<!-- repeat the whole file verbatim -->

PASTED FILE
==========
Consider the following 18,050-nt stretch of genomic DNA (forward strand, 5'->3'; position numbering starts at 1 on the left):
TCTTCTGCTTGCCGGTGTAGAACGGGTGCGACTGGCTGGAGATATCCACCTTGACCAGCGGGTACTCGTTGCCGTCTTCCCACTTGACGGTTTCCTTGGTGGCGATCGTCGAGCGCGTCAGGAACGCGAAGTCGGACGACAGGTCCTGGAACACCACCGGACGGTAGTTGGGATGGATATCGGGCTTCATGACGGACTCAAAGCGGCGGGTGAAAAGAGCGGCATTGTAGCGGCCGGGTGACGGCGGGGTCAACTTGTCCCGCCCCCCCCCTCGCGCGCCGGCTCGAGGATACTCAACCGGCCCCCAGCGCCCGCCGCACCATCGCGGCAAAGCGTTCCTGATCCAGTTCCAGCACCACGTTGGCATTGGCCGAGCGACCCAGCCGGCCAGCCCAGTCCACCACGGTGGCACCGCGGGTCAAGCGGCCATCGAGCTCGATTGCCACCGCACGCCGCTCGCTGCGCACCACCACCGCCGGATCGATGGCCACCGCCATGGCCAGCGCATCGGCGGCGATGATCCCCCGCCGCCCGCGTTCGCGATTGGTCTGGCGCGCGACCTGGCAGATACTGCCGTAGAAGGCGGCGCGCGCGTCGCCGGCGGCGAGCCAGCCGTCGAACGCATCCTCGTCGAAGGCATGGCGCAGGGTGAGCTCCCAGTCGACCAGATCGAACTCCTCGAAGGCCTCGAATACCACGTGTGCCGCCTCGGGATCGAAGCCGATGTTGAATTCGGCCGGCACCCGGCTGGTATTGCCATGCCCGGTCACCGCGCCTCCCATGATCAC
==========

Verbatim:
Consider the following 18,050-nt stretch of genomic DNA (forward strand, 5'->3'; position numbering starts at 1 on the left):
TCTTCTGCTTGCCGGTGTAGAACGGGTGCGACTGGCTGGAGATATCCACCTTGACCAGCGGGTACTCGTTGCCGTCTTCCCACTTGACGGTTTCCTTGGTGGCGATCGTCGAGCGCGTCAGGAACGCGAAGTCGGACGACAGGTCCTGGAACACCACCGGACGGTAGTTGGGATGGATATCGGGCTTCATGACGGACTCAAAGCGGCGGGTGAAAAGAGCGGCATTGTAGCGGCCGGGTGACGGCGGGGTCAACTTGTCCCGCCCCCCCCCTCGCGCGCCGGCTCGAGGATACTCAACCGGCCCCCAGCGCCCGCCGCACCATCGCGGCAAAGCGTTCCTGATCCAGTTCCAGCACCACGTTGGCATTGGCCGAGCGACCCAGCCGGCCAGCCCAGTCCACCACGGTGGCACCGCGGGTCAAGCGGCCATCGAGCTCGATTGCCACCGCACGCCGCTCGCTGCGCACCACCACCGCCGGATCGATGGCCACCGCCATGGCCAGCGCATCGGCGGCGATGATCCCCCGCCGCCCGCGTTCGCGATTGGTCTGGCGCGCGACCTGGCAGATACTGCCGTAGAAGGCGGCGCGCGCGTCGCCGGCGGCGAGCCAGCCGTCGAACGCATCCTCGTCGAAGGCATGGCGCAGGGTGAGCTCCCAGTCGACCAGATCGAACTCCTCGAAGGCCTCGAATACCACGTGTGCCGCCTCGGGATCGAAGCCGATGTTGAATTCGGCCGGCACCCGGCTGGTATTGCCATGCCCGGTCACCGCGCCTCCCATGATCAC